April 16, 2009
The Honorable Arne Duncan
Secretary of Education
U.S. Department of Education
400 Maryland Avenue, SW
Washington, D.C. 20202
Dear Mr. Secretary:
The Coalition for Student Achievement, representing organizations committed to dramatically improving student achievement, believes that the American Recovery and Reinvestment Act of 2009 (ARRA) is an unprecedented opportunity to strengthen our economy by improving our schools. If implemented well, these reforms will pay dividends for decades to come in the form of stronger schools, more effective teachers, and a better-educated citizenry and workforce.
The need for reform is clear and urgent. Nearly a third of all American
students—approximately 1.2 million each year—do not graduate from high school on time and another third are not prepared for college. Among minority students the problem is even more severe, with nearly 50 percent of African-American and Hispanic students failing to complete high school on time. Only half of all Americans earn some kind of postsecondary degree or credential. The consequences of leaving high school or graduating unprepared for college have never been greater. Today, those without a high school diploma are three times more likely to be unemployed and as much as five times more likely to live in poverty than those with a bachelor’s degree. Simply put, long-term economic recovery depends on greater educational attainment.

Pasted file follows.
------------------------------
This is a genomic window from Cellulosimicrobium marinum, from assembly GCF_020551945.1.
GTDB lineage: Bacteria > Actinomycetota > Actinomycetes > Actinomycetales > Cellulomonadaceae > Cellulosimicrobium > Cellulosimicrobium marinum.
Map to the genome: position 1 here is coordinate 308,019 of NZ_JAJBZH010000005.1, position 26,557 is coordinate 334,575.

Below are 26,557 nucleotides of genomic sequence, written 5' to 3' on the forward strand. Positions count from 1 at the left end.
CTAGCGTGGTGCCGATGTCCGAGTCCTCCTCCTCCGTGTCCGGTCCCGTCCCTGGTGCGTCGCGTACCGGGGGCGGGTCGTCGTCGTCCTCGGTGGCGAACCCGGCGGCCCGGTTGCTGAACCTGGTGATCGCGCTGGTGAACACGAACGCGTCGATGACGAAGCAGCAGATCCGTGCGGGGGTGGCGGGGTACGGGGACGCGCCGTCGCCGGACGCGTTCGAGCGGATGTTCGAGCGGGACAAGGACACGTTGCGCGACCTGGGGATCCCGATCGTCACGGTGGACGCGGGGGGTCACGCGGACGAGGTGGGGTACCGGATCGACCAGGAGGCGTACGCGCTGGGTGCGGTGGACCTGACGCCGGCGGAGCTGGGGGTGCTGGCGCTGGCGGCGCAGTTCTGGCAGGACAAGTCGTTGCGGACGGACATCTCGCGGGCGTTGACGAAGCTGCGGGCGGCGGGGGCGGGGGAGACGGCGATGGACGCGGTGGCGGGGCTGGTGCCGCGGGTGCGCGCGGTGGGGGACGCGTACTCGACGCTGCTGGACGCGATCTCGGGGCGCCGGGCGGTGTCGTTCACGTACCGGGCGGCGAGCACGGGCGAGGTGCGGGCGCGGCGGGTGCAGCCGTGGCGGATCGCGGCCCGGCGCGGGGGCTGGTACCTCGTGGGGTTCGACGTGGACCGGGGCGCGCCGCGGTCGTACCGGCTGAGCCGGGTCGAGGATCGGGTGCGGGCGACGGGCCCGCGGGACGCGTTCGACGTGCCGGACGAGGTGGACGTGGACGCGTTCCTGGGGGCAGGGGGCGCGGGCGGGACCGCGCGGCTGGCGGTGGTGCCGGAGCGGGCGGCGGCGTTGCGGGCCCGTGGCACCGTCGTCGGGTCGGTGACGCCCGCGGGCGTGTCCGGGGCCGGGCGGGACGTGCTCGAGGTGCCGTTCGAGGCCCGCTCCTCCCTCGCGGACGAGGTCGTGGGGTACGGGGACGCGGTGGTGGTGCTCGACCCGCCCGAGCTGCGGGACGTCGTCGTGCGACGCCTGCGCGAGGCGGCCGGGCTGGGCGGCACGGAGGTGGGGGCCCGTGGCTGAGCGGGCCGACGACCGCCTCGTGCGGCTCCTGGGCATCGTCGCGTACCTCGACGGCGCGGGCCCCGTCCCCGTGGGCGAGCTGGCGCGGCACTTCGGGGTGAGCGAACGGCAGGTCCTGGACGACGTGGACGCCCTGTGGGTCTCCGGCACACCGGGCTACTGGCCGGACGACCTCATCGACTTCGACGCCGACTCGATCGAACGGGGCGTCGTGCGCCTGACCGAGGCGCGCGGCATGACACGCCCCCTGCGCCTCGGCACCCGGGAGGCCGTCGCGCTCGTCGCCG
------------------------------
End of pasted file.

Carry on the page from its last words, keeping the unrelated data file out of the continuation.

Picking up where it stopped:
While the problem is daunting, solutions are at hand. Evidence from across the country shows that with high expectations, clear standards, robust data systems, and
effective teachers and principals who appropriately use data, all students can succeed. That is why we believe the most promising ARRA provisions to promote education
reform are the “assurances” to which Governors must commit in exchange for their portion of the $48.6 billion State Fiscal Stabilization Fund (SFSF). These assurances are focused on research-based reform and apply to every single state, district (including public charter schools), and public school. As you know, the assurances include:
Ø Creating a robust P-16 data system that tracks individual student performance and fosters continuous improvement;
Ø Developing college and career-ready standards;
Ø Designing and implementing high-quality assessments of student learning;
Ø Improving teacher effectiveness and placing our best teachers in our most challenging schools;
Ø Intervening effectively in chronically low-performing schools.
Ensuring that states and districts make significant progress on these reforms is a top priority for our Coalition. With this in mind, we have reviewed the guidance for the State Fiscal Stabilization Fund which you released April 1.